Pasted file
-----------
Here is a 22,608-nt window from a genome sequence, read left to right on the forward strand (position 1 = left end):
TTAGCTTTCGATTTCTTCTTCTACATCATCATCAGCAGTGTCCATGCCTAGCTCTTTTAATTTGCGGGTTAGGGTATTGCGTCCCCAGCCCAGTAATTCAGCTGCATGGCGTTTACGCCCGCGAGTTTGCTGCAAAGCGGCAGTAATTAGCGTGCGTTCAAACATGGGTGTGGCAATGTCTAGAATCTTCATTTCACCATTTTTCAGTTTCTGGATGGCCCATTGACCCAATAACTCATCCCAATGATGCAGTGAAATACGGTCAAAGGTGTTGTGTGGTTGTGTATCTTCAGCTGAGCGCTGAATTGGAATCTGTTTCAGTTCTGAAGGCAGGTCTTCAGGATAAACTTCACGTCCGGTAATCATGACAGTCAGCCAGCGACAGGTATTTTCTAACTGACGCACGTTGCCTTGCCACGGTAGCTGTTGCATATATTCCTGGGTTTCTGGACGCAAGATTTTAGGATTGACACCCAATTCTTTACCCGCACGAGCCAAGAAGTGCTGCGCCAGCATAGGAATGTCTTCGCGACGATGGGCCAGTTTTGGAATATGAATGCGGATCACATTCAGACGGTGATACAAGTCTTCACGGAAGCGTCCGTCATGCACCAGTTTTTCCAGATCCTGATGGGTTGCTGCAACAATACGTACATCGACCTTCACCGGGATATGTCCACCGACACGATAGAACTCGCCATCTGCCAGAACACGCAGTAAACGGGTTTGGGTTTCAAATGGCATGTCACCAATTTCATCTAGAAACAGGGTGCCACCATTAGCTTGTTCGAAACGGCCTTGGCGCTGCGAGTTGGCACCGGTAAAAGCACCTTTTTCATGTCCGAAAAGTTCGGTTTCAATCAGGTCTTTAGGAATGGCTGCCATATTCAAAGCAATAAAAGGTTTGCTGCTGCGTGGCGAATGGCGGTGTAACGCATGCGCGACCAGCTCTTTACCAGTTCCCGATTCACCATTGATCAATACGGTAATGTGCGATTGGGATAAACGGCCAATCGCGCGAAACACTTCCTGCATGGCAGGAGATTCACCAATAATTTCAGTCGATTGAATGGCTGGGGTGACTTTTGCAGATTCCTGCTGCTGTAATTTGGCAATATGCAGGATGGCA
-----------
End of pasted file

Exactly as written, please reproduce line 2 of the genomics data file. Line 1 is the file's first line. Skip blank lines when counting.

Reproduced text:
TTAGCTTTCGATTTCTTCTTCTACATCATCATCAGCAGTGTCCATGCCTAGCTCTTTTAATTTGCGGGTTAGGGTATTGCGTCCCCAGCCCAGTAATTCAGCTGCATGGCGTTTACGCCCGCGAGTTTGCTGCAAAGCGGCAGTAATTAGCGTGCGTTCAAACATGGGTGTGGCAATGTCTAGAATCTTCATTTCACCATTTTTCAGTTTCTGGATGGCCCATTGACCCAATAACTCATCCCAATGATGCAGTGAAATACGGTCAAAGGTGTTGTGTGGTTGTGTATCTTCAGCTGAGCGCTGAATTGGAATCTGTTTCAGTTCTGAAGGCAGGTCTTCAGGATAAACTTCACGTCCGGTAATCATGACAGTCAGCCAGCGACAGGTATTTTCTAACTGACGCACGTTGCCTTGCCACGGTAGCTGTTGCATATATTCCTGGGTTTCTGGACGCAAGATTTTAGGATTGACACCCAATTCTTTACCCGCACGAGCCAAGAAGTGCTGCGCCAGCATAGGAATGTCTTCGCGACGATGGGCCAGTTTTGGAATATGAATGCGGATCACATTCAGACGGTGATACAAGTCTTCACGGAAGCGTCCGTCATGCACCAGTTTTTCCAGATCCTGATGGGTTGCTGCAACAATACGTACATCGACCTTCACCGGGATATGTCCACCGACACGATAGAACTCGCCATCTGCCAGAACACGCAGTAAACGGGTTTGGGTTTCAAATGGCATGTCACCAATTTCATCTAGAAACAGGGTGCCACCATTAGCTTGTTCGAAACGGCCTTGGCGCTGCGAGTTGGCACCGGTAAAAGCACCTTTTTCATGTCCGAAAAGTTCGGTTTCAATCAGGTCTTTAGGAATGGCTGCCATATTCAAAGCAATAAAAGGTTTGCTGCTGCGTGGCGAATGGCGGTGTAACGCATGCGCGACCAGCTCTTTACCAGTTCCCGATTCACCATTGATCAATACGGTAATGTGCGATTGGGATAAACGGCCAATCGCGCGAAACACTTCCTGCATGGCAGGAGATTCACCAATAATTTCAGTCGATTGAATGGCTGGGGTGACTTTTGCAGATTCCTGCTGCTGTAATTTGGCAATATGCAGGATGGCA